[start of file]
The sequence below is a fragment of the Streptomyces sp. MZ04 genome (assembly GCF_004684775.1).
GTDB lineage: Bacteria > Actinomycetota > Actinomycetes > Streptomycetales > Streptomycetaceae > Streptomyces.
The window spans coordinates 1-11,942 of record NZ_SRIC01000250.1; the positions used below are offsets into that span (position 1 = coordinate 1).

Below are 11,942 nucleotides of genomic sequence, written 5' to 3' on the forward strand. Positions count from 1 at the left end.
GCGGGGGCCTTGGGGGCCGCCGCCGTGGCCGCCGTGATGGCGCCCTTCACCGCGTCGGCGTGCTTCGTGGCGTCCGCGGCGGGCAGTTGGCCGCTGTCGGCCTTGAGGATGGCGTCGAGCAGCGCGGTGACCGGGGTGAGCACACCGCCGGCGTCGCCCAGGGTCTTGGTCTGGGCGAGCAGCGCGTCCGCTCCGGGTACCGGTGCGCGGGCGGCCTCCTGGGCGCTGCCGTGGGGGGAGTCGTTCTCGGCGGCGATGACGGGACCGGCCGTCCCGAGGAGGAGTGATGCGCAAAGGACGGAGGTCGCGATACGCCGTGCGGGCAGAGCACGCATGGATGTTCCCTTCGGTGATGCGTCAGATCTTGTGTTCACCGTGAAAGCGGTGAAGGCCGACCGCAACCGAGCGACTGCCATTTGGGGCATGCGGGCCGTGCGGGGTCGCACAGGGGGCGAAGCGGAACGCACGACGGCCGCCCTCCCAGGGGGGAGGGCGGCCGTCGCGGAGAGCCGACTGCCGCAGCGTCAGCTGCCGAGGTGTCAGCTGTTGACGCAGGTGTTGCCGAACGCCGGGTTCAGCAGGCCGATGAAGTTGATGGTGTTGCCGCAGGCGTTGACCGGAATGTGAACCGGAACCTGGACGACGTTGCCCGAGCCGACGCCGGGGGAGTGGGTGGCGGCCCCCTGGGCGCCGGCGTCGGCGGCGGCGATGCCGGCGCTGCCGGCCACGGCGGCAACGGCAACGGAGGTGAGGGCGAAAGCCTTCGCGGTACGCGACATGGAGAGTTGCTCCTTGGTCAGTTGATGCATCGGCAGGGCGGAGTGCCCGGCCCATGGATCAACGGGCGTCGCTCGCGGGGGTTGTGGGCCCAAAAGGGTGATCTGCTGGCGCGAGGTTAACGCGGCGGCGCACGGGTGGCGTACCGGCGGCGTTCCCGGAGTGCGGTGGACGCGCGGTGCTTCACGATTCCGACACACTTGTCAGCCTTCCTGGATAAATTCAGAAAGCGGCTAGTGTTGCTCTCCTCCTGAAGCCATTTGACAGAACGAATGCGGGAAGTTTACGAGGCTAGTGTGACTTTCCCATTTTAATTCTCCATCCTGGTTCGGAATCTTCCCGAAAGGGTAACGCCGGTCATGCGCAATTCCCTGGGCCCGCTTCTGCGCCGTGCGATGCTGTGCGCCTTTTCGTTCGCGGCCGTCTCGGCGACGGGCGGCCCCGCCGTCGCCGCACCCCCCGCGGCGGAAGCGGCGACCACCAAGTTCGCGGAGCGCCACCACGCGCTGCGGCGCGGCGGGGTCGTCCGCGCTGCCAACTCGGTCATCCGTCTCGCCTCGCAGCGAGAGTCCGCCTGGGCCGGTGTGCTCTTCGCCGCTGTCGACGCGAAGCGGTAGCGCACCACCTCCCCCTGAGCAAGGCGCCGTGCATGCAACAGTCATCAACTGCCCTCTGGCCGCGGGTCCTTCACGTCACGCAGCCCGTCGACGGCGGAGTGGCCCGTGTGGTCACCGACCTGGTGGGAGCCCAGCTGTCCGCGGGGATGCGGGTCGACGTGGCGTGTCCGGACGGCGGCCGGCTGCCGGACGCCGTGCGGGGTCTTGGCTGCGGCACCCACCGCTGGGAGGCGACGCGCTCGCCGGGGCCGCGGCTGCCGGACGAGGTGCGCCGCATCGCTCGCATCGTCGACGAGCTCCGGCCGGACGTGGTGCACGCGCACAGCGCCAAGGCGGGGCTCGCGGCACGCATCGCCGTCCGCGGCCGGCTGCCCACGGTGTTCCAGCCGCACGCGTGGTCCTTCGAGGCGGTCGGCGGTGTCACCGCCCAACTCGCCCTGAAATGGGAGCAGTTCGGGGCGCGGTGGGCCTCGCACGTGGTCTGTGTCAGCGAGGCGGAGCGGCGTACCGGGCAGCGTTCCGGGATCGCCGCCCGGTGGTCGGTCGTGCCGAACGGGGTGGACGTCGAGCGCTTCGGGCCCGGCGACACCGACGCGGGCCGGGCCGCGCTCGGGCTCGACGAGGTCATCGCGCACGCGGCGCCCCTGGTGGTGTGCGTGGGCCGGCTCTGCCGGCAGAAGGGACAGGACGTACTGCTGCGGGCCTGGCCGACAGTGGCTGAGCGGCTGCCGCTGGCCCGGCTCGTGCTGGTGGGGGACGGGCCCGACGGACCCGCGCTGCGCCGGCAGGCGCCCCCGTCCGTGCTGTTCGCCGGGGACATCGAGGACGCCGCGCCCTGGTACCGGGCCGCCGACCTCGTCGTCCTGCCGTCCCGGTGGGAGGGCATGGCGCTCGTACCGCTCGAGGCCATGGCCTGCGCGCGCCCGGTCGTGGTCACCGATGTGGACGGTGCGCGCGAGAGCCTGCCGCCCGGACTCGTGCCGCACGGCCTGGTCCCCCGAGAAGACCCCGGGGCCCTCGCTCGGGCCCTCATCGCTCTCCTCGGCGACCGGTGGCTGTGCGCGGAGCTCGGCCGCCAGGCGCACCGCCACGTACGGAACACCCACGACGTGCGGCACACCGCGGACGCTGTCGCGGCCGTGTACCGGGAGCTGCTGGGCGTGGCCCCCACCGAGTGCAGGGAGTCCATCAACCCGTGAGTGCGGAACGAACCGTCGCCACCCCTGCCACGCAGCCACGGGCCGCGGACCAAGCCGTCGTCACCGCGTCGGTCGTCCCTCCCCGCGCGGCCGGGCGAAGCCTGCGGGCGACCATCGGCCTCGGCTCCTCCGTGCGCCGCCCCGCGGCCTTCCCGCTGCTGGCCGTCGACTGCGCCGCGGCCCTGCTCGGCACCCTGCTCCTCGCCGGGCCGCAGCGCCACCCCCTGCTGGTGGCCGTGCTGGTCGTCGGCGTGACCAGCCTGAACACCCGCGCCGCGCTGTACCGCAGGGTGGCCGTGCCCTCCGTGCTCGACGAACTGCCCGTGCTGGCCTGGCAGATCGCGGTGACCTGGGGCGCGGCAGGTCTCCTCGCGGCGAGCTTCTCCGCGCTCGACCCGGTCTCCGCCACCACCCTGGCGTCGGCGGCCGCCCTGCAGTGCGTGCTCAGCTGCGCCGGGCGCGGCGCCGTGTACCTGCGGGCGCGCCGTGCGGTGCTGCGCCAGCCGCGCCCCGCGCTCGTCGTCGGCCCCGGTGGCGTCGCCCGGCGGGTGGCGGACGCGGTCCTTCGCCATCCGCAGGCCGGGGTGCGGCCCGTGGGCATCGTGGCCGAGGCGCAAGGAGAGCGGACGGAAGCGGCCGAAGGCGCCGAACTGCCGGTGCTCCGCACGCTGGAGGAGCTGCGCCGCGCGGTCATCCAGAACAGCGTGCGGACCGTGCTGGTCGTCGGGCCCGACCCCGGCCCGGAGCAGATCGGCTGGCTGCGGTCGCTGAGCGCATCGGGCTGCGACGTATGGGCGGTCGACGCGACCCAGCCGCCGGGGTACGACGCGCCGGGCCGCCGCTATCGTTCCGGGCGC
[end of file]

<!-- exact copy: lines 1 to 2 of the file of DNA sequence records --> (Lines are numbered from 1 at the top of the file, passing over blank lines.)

The sequence below is a fragment of the Streptomyces sp. MZ04 genome (assembly GCF_004684775.1).
GTDB lineage: Bacteria > Actinomycetota > Actinomycetes > Streptomycetales > Streptomycetaceae > Streptomyces.